The assassination of John Fitzgerald Kennedy was an event that shook the faith of generations of Americans and changed the nation, several witnesses to the tragic event and experts remembered on CBS' "Face the Nation."
The venerable television show turned aside today's issues of Obamacare and other political struggles Sunday for a look back to 50 years ago, when the nation's youngest-elected president was slain while in a motorcade heading through Dallas, Texas, on Nov. 22, 1963.
"Fifty years ago this week, a lone gunman pointed a $21 mail order rifle through this window and shot and killed the president of the United States while his motorcade was passing below, said host Bob Schieffer, hosting the Sunday show from the former Texas School Book Depository, which is now a Kennedy museum.
Schieffer on that day was a young reporter with the Fort Worth Star Telegram. He ended up answering the phone on that busy day to a woman asking for a ride to Dallas — the woman turned out to be Kennedy assassin Lee Harvey Oswald's mother.
Like many Americans who were alive in 1963, many Schieffer's guests Sunday remember clearly the events of that day, but were on the front lines as the events unfolded.
Luci Baines Johnson Turpin, daughter of late President Lyndon Baines Johnson, remembered the day she learned that Kennedy had been shot and her father was to be immediately sworn into office.
"We just finished lunch and walked back to our Spanish class and had not been settled in, and a young girl came running in saying the president's been shot," Turpin remembered. She said the teacher told them that since they didn't know the rumors were true, they'd finish their lessons.
But shortly after, "the bells of the National Cathedral began to ring and ring and ring."
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However nobody said a word about her mother and father, so she did not know if they too had been shot.
In the days ahead, Turpin said, her father remained "strong and steady, determined to do the right thing."
And the funeral "tore your heart out," Turpin said.
"You looked at the Kennedy family so close, so young, so vital, so noble," she said. "And this beautiful person, Jacqueline Kennedy, standing with a child in each hand so terribly alone."
In addition to Turpin, journalists Hugh Ainesworth and Michael Cochran, along with Dr. Ronald Jones, who had been the chief surgical resident at Parkland Hospital, spoke with Schieffer about their memories.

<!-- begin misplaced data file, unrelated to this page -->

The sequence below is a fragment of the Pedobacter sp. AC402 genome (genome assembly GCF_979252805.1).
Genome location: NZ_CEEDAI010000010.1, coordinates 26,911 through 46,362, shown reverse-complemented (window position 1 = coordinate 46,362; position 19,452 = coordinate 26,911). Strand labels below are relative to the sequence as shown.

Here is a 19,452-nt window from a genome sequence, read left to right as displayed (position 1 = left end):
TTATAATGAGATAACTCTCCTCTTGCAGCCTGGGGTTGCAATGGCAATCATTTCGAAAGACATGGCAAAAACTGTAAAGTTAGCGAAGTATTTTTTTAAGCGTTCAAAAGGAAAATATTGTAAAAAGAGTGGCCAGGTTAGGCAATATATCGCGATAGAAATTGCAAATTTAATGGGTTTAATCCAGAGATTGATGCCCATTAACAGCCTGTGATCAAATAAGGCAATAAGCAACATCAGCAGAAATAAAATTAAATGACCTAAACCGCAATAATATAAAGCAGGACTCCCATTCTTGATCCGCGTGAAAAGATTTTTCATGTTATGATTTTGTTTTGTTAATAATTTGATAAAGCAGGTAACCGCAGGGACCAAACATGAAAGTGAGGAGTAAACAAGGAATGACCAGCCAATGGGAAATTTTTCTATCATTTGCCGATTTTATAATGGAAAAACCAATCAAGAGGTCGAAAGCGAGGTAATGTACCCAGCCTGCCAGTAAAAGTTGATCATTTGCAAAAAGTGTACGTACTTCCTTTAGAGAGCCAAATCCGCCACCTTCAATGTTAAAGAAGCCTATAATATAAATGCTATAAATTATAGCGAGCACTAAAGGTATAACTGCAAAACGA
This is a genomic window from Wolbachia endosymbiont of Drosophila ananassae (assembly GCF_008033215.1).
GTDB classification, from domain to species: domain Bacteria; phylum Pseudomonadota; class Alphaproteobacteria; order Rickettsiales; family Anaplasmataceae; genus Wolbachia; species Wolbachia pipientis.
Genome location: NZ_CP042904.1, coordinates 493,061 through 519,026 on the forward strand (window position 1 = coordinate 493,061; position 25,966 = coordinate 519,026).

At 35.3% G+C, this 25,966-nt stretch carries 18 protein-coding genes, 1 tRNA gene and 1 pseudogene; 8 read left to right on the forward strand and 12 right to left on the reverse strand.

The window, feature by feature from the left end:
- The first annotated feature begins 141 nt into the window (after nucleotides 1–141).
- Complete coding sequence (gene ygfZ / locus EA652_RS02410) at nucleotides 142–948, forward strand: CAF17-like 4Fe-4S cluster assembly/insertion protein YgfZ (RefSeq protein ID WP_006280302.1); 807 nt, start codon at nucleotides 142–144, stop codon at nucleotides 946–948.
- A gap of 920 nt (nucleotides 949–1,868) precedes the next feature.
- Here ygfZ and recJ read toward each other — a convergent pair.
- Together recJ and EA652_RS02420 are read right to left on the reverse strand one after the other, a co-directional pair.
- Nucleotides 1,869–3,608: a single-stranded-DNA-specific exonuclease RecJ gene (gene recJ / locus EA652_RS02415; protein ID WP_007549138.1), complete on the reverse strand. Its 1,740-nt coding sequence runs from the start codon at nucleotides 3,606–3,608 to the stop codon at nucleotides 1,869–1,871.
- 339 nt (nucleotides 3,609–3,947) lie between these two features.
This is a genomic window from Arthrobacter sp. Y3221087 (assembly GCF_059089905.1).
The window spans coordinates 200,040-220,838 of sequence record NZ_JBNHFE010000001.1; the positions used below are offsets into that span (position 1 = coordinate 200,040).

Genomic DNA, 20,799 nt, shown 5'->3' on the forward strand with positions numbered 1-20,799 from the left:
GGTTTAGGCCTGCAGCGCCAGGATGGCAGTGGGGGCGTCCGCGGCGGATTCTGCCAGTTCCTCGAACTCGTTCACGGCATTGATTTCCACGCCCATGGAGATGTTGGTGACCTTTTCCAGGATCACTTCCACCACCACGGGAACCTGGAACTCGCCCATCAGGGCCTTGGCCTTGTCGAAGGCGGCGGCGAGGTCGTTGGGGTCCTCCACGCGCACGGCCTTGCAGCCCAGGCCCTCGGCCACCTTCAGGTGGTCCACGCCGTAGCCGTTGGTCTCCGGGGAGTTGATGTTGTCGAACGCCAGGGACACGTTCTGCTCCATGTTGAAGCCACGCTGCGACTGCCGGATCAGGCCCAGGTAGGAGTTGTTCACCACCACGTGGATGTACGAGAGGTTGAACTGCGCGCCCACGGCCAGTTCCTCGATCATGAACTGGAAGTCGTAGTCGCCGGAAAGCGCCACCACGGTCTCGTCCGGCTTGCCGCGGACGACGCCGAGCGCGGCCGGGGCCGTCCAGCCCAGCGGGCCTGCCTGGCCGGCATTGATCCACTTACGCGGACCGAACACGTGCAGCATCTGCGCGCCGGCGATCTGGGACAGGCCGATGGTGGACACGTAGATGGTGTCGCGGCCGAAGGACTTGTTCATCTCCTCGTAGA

Ainesworth, who was a reporter for the Dallas Morning News, was one of the first people who witnessed JFK being shot, and also was there when Jack Ruby shot Oswald.
"Within seconds, there was complete pandemonium," Ainesworth said of the Kennedy shooting. "People were throwing their children down protecting them. People were running into each other, people were screaming, crying, just the most hectic thing you can imagine. And it was such a contrast because people had been so happy."
Cochran, who had been working in Fort Worth in 1963 where Schieffer worked, noted that the president's visit to that city "had gone beautifully.
The welcome was just amazing; they obviously adored the president."
But he admits he was relieved when the president left Fort Worth and headed to Dallas, but minutes later a copy boy tore copy from the newsroom printer and screamed "the president's been shot."
Jones said he remembers finishing an operation at the hospital that morning when the page operator put out a call to report to the emergency room "stat."
When he entered the room, the president was on a stretcher. Jones said he saw a small hole in the front of Kennedy's neck, and knew there would be a large exit wound.
He and other doctors tried to save the president, and Jones said he saw "no evidence of life," although other reports said Kennedy was still breathing for a short time.
Ainesworth also recalled Ruby, Oswald's killer, as being a man who "wanted to be somebody," but "he was quite a show off. He was not a nice man. He had a huge temper and I'd seen him at the newspaper every week. He was a groupie for newsmen and cops."
Cochran also recalled being one of Oswald's pallbearers. No mourners had come to the funeral, and he and other reporters were pressed into service.
But he denied conspiracy theories that there was nobody in Oswald's coffin, saying the police checked it before it was buried.
Jones was also on duty when Oswald was brought to the hospital, and said that he "said nothing" but stayed alive for almost an hour and a half. All three men said they do not believe the Kennedy assassination was part of a larger conspiracy, but instead was the work of "a silly little Communist," as Jacqueline Kennedy later called Oswald.
Three key historians also discussed the aftermath of JFK's assassination: Thurston Clarke, author of "Kennedy's Last 100 Days," Larry Sabato, author of "The Kennedy Half Century," and Douglas Brinkley, author of "Cronkite"
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